Can a book change your life? I certainly believe so! In fact, I’ve come up with 7 that have changed mine.
The School at the Chalet by Elinor M Brent-Dyer
I first started reading the Chalet School books when I was 10, and utterly loved these sweet stories about the adventures of girls at a boarding school in the Tyrol. I enjoyed the series so much that I become a member of the Friends of the Chalet School Society. Sometimes, penpal requests were placed by other young members in the newsletter, and – as an avid letter writer – I responded to a few of them. One pen-pal became a lifelong friend, and we now have many mutual friends as well – I was even bridesmaid to a couple of them last year. All because my grandmother sent me The School at the Chalet in a parcel of books all those years ago…
Miss Pettigrew Lives for a Day by Winifred Watson
This was the first Persephone Book I read, when I first arrived in London, and it introduced me to a new, wonderful world of reading material. As a reader, I have very particular tastes, which has often made it difficult to discover new authors I truly love. It was fabulous, then, to discover a bookshop whose highly curated taste I could trust, and which introduced me to a range of fabulous authors to devour: Dorothy Whipple, Marghanita Laski and Dorothy Canfield Fisher, to name a few. I even ended up working for a short time at Persephone Books, further proving my conviction that London is an exceedingly serendipitous city.
The Miracle Morning by Hal Elrod
I read this book back in the Spring, and it has completely revolutionised my mornings. Some days I do struggle to stick to my Miracle Morning routine, but I always get back to it again when I can, as I notice the difference it makes to my mood, productivity and stress levels. I would encourage everyone to read this book, as it really can transform your life. A year ago, I couldn’t have imagined regularly and voluntarily getting up at 5am: now those 2 hours of extra time in the mornings are incredibly precious to me.
Ballet Shoes by Noel Streatfeild
I credit reading Ballet Shoes at an impressionable age for my love of ballet (and of London – how I longed for years to visit the Cromwell Road and the Victoria & Albert museum, just like the Fossil sisters). Years of ballet training made me the person I am today, and Ballet Shoes still holds a special place in my heart.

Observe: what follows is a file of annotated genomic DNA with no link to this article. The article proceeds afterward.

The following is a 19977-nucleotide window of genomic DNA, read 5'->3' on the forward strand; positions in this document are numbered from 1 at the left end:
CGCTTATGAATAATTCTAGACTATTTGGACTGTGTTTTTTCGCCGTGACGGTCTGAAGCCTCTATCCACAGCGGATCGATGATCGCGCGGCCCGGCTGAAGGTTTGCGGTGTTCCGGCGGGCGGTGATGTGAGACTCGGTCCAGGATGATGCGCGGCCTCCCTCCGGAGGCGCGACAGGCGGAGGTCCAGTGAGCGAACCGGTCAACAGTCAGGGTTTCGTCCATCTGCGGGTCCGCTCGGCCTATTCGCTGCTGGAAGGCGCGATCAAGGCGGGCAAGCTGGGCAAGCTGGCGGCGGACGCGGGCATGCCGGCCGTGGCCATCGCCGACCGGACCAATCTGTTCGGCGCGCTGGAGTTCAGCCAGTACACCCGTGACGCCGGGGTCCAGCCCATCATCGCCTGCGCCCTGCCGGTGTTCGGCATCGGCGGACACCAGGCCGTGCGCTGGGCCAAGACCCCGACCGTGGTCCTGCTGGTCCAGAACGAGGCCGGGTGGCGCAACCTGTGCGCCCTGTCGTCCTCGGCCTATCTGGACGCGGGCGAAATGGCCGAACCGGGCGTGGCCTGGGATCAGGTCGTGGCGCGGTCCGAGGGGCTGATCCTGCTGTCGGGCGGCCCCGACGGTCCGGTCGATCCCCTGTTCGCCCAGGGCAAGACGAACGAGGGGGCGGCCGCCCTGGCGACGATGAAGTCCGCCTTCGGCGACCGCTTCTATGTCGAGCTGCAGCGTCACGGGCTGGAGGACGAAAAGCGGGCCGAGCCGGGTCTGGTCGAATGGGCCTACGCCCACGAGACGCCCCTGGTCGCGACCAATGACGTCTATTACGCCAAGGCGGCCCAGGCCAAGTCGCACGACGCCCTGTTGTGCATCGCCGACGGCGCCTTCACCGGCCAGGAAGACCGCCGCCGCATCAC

Pride & Prejudice by Jane Austen
I remember first reading Pride & Prejudice when I was 9. Although I struggled a little with unfamiliar words and more complex sentence structures than I was used to at the time, I persevered and of course loved the book. From there, I went on to read all of Jane Austen’s novels and her collection of letters. I also bought all the books on cassette tape (this was back in the day!) so I could listen to them over and over (not sure there’s anyone else who loved listening to Persuasion whilst colouring in or playing with a dollhouse?!). It was Jane Austen who truly inspired my love of literature and interest in human nature, and she is still my favourite author to this day.
The Shops by India Knight
I bought this book during my first summer in London and loved its glorious assortment of London fashion and beauty recommendations, as well as life advice. I’m pretty sure it was through this book I first heard of Miss Pettigrew and Persephone Books. The Shops came out before blogs were at all a thing, and I can best describe it as being a little like a blog in book form. It inspired me to start a blog that summer – called skirmishofwit – where I shared some of my London adventures. I soon closed that blog down when I became too involved with studying, but the idea of having a blog was always in the back of my mind….and then years later, Miranda’s Notebook was born.
Big Magic by Elizabeth Gilbert
I have only recently finished reading Big Magic, so it seems a little dramatic to say it has changed my life already, but honestly this book is truly mind blowing and has both confirmed my own notions of creativity (for instance, that the mere fact of being human means you are a creative person), as well as changed and enlarged my perspective. It’s the best book about the writing – and general creative – process I’ve ever read, and I want to reread it again already! Also, you MUST check out Elizabeth Gilbert’s new podcast – Magic Lessons – it’s fab!
Have any books changed your life? I’d love to know!